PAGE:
Full Moon Bar-b-que: Restaurant Showcase

Terry Taylor and Willie Bradford have worked in front of Full Moon’s wood burning barbecue pit since the location opened in 2001.

At Full Moon, barbecue and sports stars go hand in hand.

Charles Barkley comes by the 280 location regularly to eat ribs back in the kitchen. Gene Bartow was known to have eaten at the original location downtown at least twice a week. Local favorite Bart Starr is a fan.

Photos of football greats and other sports memorabilia line the walls of the restaurant.

“I know a majority of the people in here,” said David Maluff, who owns the restaurants with his brother, Joe.

Dorothy Denson worked for Tom James at the original Full Moon starting in 1988. Today she still eats dark meat chicken, baked beans, potato salad and chocolate pie almost every day. Photos by Madoline Markham.

The brothers are big supporters of UAB sports and supply pregame meals at University of Alabama games.

Full Moon ships barbecue across state lines to Joe Namath, a friend of the Maluffs, in Florida, as well as others.

“When a new coach comes to town, the SEC brings them to eat with us,” Maluff said. “I have met everyone from Lou Holtz to Kirk Herbstreit.”

In fact, the whole restaurant chain started with a football great.

Football coach Pat James, who was Bear Bryant’s assistant for years, opened the original 50-seat restaurant downtown in the early 1980s with wife, Eloise. The name was inspired by James’ favorite restaurant, Moonlight Barbecue in Owensboro, Ky.

It was then that their tried-and-true recipes were born: the sweet baked beans with sautéed vegetables; tangy barbecue sauce, also made with freshly sautéed veggies; the crispy half moon chocolate chip cookies dipped in chocolate; their crispy outer pork that Frank Stitt named in the top five dishes to eat in Birmingham; and of course their chow chow relish, essential to every plate and sandwich of barbecued meats served. It’s no surprise that more than 30 years later, their cookies and sweet vinaigrette slaw have been named to the “100 Dishes to Eat in Alabama Before You Die” by the Alabama Department of Tourism.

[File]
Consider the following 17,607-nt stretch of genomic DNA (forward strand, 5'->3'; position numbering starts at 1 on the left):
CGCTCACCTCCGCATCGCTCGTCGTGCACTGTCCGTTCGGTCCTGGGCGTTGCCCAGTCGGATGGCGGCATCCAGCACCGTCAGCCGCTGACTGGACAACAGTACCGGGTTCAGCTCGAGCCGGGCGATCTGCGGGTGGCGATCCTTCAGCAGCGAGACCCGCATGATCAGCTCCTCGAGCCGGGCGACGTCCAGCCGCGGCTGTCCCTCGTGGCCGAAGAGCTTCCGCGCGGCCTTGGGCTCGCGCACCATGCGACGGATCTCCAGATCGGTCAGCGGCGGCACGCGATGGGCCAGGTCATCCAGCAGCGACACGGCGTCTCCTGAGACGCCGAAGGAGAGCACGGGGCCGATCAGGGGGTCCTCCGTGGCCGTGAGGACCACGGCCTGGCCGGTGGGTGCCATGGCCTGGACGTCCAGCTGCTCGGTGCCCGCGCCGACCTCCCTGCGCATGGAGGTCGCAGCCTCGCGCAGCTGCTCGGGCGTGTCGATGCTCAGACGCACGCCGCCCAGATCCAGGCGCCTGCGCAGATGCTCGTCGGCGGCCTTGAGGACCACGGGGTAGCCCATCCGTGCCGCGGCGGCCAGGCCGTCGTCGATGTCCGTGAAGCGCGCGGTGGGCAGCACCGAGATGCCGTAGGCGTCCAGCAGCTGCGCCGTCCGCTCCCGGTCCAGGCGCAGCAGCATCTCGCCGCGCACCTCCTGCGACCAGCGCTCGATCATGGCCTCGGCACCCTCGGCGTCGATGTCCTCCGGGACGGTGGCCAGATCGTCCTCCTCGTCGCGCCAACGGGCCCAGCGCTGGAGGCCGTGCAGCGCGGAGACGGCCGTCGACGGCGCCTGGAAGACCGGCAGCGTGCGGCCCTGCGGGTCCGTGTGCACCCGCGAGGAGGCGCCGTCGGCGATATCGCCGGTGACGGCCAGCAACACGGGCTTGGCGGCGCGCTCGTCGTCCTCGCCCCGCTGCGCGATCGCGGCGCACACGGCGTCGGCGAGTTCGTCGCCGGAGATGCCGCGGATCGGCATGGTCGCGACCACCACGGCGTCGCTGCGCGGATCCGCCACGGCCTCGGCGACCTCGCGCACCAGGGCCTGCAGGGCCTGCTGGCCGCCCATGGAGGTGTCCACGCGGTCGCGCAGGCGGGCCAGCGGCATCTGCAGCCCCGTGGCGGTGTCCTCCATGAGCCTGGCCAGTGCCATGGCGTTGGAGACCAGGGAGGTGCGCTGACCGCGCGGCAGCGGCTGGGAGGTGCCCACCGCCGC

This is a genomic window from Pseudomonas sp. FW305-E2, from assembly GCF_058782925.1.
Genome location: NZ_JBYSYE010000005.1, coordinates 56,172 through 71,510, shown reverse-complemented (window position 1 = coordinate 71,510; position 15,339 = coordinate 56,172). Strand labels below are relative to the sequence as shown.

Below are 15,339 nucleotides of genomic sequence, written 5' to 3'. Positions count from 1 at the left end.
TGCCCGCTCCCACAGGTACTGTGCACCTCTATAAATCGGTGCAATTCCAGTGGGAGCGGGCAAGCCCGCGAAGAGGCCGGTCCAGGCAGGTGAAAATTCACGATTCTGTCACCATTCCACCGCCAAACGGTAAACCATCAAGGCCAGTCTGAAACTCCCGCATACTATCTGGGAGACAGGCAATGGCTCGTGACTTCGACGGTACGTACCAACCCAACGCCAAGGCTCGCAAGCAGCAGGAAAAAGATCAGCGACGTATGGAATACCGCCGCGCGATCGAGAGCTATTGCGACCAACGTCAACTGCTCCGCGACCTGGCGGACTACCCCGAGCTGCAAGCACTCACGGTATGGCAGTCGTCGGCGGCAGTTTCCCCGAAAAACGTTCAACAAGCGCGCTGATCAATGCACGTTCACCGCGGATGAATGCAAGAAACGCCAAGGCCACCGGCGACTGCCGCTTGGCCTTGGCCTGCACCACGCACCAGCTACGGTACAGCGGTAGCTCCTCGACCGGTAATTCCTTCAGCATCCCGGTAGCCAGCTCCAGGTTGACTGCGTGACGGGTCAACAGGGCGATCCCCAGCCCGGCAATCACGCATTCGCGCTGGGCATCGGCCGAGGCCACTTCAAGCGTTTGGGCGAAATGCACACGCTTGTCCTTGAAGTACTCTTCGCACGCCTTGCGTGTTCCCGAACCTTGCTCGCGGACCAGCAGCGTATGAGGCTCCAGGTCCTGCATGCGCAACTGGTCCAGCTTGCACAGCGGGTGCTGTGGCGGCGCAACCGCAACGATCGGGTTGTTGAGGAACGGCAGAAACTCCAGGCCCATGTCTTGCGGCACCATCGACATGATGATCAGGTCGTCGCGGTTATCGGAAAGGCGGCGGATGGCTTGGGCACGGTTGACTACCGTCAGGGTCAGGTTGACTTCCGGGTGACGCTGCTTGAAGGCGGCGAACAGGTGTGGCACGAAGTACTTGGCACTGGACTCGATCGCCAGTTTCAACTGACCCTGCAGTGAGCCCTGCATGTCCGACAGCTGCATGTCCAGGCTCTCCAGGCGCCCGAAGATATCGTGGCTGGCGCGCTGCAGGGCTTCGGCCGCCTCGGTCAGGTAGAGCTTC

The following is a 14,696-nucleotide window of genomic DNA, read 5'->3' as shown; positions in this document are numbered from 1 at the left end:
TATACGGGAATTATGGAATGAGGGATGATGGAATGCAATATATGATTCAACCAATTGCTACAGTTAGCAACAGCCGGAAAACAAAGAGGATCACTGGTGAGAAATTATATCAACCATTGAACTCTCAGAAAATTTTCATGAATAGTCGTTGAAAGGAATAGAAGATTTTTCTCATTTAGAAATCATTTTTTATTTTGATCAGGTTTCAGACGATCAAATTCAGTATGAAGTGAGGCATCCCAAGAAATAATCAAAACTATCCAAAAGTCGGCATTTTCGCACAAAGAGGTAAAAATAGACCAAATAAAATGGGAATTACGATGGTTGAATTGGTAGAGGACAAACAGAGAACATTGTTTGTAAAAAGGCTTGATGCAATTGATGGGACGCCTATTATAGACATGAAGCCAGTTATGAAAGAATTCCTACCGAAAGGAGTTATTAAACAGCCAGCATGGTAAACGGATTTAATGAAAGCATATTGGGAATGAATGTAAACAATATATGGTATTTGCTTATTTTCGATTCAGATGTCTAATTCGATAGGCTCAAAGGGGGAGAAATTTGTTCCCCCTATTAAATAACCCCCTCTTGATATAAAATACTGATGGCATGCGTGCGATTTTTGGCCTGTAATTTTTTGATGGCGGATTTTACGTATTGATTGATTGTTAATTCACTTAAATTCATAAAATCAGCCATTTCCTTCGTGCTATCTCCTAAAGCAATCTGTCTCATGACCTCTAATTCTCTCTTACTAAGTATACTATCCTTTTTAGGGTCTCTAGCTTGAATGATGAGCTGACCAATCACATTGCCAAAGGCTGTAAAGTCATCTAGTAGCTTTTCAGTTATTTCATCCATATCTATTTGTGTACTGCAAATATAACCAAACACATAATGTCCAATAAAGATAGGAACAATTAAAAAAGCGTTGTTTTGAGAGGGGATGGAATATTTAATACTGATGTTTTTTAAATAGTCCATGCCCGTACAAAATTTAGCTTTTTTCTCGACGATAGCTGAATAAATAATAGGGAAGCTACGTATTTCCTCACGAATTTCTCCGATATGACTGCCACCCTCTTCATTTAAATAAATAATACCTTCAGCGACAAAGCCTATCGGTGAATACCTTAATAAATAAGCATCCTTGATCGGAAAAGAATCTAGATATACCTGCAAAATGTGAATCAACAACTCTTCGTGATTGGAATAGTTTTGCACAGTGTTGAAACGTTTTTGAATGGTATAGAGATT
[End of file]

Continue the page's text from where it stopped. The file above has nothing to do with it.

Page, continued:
The Maluffs have not changed any of the original recipes, but they have added to the menu significantly, including potatoes, salads and chicken tenders. The Greek salad with pulled chicken is popular with women, according to Maluff, and they recently added a Caesar salad with grilled chicken tenders to the menu.
The Birmingham natives operated a restaurant in Panama City before buying Full Moon from James in 1996, so they brought a taste of Florida back in their key lime pie. The pie is now one of their top sellers.

About a year ago, Full Moon added a vegetable of the day: Monday is pinto beans, Tuesday black-eyed peas, Wednesday squash casserole, Thursday steamed cabbage, Friday butter beans, Saturday mashed potatoes and gravy and Sunday squash casserole and steamed cabbage. Maluff said the squash casserole is the biggest seller. All of these are available on a vegetable plate along with their other sides.

Maluff also points out that they are committed to the communities around their restaurants. They know a location like the one on Highway 280 appeals to families and try to cater to them. They also work around school schedules for high school employees, many of whom go to Oak Mountain or Spain Park high schools.

Full Moon Bar-b-que
4635 US Highway 280
991-7328
Mon. – Thurs., 10 a.m. – 9 p.m.
Fri.-Sat., 10 a.m. – 10p.m.
Sun., 11 a.m. – 9 p.m.

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